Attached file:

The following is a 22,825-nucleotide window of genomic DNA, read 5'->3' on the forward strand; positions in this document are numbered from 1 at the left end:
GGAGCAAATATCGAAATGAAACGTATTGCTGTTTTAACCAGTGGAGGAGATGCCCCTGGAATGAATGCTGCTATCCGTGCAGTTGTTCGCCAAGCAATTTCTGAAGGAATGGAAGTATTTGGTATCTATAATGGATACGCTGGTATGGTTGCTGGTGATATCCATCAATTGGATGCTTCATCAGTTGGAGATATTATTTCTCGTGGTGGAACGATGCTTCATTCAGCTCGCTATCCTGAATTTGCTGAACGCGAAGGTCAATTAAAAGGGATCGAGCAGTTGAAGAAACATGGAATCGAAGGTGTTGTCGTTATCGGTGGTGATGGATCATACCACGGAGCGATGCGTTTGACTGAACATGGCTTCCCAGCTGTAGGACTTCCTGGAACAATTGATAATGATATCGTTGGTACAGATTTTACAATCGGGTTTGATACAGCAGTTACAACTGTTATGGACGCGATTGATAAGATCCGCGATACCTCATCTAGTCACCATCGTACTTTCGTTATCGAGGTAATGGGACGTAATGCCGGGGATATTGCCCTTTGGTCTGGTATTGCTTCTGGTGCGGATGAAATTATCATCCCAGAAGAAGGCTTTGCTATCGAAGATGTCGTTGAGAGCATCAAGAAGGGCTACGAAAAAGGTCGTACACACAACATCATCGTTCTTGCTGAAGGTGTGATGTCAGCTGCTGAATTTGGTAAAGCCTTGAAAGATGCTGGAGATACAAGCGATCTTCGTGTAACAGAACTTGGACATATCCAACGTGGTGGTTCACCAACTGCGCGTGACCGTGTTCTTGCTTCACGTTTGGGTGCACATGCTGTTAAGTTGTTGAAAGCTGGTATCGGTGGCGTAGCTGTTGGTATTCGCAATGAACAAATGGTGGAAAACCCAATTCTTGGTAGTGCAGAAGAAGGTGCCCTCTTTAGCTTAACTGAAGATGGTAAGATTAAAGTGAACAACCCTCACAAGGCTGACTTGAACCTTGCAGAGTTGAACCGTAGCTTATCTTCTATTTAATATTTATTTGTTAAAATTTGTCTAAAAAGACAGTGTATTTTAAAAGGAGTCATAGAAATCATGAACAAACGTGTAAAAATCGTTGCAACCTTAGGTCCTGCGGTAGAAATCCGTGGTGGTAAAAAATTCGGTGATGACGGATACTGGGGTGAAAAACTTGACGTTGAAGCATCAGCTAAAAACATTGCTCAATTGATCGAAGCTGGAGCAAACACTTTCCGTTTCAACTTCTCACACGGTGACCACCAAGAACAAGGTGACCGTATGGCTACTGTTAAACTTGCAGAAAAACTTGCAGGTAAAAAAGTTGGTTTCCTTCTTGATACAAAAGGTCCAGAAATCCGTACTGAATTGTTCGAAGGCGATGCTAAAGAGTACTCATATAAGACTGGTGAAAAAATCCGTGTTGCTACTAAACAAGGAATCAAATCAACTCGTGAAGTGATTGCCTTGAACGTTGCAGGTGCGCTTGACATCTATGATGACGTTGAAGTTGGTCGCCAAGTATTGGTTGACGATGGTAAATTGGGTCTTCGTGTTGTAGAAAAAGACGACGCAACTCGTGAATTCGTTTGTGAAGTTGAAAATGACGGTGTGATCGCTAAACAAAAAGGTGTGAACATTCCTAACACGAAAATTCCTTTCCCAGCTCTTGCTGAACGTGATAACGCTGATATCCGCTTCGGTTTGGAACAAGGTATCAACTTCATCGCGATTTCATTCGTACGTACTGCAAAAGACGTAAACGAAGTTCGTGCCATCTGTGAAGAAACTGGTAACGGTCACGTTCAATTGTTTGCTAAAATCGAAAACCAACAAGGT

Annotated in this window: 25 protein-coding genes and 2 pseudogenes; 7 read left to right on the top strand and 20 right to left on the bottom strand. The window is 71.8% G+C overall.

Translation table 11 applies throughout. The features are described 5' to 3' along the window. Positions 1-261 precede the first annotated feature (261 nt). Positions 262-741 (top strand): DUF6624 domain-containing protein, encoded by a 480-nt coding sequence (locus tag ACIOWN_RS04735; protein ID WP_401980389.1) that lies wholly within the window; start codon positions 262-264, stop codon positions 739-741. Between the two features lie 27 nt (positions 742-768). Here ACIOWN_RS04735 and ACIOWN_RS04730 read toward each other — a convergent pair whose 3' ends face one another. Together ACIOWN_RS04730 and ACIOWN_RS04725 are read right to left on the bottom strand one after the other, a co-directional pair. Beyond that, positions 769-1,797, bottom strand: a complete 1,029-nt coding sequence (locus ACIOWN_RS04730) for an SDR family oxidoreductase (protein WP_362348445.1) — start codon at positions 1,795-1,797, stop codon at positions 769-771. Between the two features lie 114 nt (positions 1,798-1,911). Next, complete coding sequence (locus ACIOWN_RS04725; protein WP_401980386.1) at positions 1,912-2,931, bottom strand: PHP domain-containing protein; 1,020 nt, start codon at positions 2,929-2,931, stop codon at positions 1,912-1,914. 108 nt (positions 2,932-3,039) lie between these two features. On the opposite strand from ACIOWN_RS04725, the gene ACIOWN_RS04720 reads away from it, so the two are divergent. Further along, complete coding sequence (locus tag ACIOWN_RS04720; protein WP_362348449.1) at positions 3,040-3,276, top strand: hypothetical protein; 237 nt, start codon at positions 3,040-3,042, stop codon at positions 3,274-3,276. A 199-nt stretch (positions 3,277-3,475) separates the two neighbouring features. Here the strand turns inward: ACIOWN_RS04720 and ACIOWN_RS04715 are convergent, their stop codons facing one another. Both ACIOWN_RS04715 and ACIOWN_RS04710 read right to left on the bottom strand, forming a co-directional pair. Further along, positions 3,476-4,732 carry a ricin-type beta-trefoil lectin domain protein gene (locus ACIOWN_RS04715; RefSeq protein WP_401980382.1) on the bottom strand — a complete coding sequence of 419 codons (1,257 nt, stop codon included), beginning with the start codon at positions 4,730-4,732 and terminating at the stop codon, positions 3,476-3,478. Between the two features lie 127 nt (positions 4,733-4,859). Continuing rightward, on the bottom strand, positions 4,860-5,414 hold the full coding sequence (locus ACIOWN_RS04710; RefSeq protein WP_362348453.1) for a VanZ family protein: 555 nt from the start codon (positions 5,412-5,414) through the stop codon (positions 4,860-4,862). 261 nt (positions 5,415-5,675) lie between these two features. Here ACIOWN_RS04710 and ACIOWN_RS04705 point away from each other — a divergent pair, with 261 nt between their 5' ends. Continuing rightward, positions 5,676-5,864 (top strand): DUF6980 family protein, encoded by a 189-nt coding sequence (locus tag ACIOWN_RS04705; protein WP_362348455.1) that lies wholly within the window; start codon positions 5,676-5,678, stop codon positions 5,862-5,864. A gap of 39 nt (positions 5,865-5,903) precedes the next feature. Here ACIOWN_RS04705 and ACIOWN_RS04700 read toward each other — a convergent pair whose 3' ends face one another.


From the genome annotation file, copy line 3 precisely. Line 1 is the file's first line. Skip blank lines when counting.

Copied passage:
Annotated in this window: 25 protein-coding genes and 2 pseudogenes; 7 read left to right on the top strand and 20 right to left on the bottom strand. The window is 71.8% G+C overall.